In the world of audio reproduction, we've come a long way. From Thomas Edison's early wax and tinfoil cylinders to compact discs and MP3s, advances in technology and fidelity have been nothing short of astounding, enabling the average listener to walk around with a sound library in his or her pocket which would have required several large bookshelves to store just a generation ago.
When it comes to the actual listening experience, nothing compares to the joy and wonder of placing a slab of vinyl on a quality turntable and watching that needle move as it rides the thin groove and produces warm, rich musical magic. While turntables and vinyl records have been supplanted in the hearts and ears of the general
public with more modern forms of audio delivery, there is still quite a demand for the classic record player, both from professional DJs and hip-hoppers, as well as the loyal contingent of audiophile and retro-loving music aficionados for home listening.
While the massive console with a record changer, radio and maybe a tape player all built into one unit is now a thing of the past, the turntables of today have as much fidelity and more versatility than the finest units from thirty years ago. The two main designs available today are belt drive, which has a rubber or synthetic belt running from the drive motor to the record platter, and direct drive, where the motor is beneath the platter and directly connected to it. Belt drives used to be the primary type, and are generally less susceptible to unwanted vibrations from the motor. Direct drives usually have stronger torque, and are favored by DJs and turntablists because they are better suited to the rigors of the dance club. For the home listener who wants to experiment with the allure of vinyl, or who wants to revisit that collection of records put in storage years ago, you can now buy USB-enabled turntables with analog-to-digital converters built in, so you can archive your beloved vinyl on your hard drive as you groove to those classic tunes. Some even include a 1/8" stereo input jack for connecting your tape deck, as well as software like Gracenote MusicID technology, which analyzes your sound signal and retrieves the song, album and artist information for you (or you can manually enter it if you wish). You can now archive your vinyl (and tapes or 8-tracks!) with just a few clicks.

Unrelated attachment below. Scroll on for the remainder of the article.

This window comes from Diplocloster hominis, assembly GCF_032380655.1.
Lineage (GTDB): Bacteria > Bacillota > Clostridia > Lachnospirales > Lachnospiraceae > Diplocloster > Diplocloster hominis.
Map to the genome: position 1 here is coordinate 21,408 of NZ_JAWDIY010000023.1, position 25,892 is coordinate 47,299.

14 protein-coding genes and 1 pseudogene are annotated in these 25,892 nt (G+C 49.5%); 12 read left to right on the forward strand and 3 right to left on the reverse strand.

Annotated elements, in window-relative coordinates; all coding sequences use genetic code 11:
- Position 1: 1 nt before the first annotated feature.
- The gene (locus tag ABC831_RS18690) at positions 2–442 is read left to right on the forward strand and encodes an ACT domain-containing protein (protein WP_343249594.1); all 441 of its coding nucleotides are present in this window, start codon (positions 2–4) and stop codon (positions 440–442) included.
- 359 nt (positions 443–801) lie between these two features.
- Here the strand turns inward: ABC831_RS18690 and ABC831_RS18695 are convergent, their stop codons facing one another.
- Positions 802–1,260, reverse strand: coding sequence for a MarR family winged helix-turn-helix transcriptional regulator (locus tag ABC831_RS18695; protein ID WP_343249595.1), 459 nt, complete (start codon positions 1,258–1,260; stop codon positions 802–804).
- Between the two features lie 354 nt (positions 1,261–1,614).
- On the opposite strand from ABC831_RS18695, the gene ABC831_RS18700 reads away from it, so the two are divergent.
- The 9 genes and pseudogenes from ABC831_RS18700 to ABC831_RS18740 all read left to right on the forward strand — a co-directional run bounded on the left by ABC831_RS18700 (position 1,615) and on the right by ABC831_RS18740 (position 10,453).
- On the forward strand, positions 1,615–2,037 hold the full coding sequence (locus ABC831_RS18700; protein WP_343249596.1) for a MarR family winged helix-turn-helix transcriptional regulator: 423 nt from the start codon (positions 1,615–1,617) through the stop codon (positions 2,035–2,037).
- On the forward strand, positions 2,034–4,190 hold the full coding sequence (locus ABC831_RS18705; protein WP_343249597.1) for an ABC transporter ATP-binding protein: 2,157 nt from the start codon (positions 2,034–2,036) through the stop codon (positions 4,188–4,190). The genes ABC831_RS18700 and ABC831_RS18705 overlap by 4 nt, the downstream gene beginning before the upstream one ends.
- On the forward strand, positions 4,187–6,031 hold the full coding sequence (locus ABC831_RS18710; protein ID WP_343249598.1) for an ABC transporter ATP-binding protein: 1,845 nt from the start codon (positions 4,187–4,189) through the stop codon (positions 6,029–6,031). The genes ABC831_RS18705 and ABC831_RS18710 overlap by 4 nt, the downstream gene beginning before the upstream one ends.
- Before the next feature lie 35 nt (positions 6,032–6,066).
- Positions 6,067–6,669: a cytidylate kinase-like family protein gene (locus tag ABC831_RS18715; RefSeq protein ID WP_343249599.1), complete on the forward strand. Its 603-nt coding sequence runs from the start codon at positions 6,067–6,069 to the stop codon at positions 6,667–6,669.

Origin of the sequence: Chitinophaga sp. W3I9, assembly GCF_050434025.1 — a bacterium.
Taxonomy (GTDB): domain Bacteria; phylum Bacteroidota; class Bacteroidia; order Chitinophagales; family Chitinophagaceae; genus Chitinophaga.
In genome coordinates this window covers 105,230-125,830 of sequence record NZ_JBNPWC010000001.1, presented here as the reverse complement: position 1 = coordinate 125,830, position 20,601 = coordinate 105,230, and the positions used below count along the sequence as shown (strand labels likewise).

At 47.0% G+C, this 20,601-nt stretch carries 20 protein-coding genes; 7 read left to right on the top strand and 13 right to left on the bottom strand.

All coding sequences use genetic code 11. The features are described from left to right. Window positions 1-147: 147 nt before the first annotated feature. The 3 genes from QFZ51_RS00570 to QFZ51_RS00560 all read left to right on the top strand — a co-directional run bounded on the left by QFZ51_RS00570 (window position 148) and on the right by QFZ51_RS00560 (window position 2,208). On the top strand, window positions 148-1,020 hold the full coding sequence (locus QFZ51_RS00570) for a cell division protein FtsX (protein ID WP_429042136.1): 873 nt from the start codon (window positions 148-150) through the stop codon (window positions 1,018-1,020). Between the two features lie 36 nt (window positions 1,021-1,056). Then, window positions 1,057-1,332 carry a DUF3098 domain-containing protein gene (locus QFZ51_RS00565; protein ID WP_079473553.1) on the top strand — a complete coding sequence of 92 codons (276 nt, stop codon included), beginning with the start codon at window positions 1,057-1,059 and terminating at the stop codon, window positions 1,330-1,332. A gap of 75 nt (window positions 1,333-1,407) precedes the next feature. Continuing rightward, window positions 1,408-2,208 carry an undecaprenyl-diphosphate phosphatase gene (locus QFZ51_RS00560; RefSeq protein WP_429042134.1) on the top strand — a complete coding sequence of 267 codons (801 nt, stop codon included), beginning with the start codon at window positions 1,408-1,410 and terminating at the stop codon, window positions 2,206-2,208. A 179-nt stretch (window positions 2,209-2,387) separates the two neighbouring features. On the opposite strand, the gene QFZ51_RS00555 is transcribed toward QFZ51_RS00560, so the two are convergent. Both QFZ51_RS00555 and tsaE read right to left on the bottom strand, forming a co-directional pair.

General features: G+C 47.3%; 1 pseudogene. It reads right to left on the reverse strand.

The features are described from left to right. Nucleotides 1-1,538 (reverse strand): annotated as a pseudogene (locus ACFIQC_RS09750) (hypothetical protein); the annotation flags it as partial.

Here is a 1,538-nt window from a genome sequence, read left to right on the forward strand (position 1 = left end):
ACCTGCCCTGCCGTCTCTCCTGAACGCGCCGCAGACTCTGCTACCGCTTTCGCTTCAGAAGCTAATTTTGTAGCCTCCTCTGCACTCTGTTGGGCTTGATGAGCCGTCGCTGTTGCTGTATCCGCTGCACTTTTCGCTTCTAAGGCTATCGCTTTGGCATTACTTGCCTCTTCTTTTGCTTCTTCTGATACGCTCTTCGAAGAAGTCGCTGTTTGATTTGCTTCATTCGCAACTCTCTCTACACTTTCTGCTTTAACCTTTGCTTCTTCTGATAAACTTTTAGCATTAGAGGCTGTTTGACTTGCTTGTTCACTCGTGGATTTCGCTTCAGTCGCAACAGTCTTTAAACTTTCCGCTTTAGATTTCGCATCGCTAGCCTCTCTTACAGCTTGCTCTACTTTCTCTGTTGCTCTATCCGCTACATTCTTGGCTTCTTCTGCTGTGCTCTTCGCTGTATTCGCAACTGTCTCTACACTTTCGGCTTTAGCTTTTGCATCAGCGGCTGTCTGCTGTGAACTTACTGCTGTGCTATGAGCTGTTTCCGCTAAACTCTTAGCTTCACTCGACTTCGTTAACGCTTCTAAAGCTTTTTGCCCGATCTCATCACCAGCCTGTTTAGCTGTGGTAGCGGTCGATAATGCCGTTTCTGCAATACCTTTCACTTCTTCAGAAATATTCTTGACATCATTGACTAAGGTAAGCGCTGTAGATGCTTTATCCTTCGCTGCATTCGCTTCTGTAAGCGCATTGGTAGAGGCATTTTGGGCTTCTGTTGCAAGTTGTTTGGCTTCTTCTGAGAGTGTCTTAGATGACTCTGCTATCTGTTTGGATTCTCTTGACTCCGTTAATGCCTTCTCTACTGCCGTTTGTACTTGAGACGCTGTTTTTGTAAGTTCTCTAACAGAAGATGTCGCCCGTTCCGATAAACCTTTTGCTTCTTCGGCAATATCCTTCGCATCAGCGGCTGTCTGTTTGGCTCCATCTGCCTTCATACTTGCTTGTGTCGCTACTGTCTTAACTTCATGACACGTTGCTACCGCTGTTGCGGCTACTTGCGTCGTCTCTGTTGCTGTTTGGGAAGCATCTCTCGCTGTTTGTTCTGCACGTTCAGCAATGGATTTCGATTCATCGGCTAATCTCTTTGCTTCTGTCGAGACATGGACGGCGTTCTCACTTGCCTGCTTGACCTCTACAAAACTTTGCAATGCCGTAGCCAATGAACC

For the professional or aspiring DJ who might be lamenting the loss of the recently discontinued Technics SL-1200, there are other turntables that can fill your spinning needs. Look for a unit with a strong torque motor and quartz lock speed control to withstand the rigors of scratching, and still keep the groove happening. Other features may include pitch sliders to vary the speed for beat matching, variable start and brake settings for easier cueing, and perhaps digital I/O for connecting to your rig. Some even have built-in CD players or iPod docks for combining the best of both worlds! Get a coffin case
to safely transport your mixer, two turntables and a microphone and you're ready for the club! No matter what your musical background or tastes require, you won't regret the audible warmth and fullness you can only get from spinning vinyl.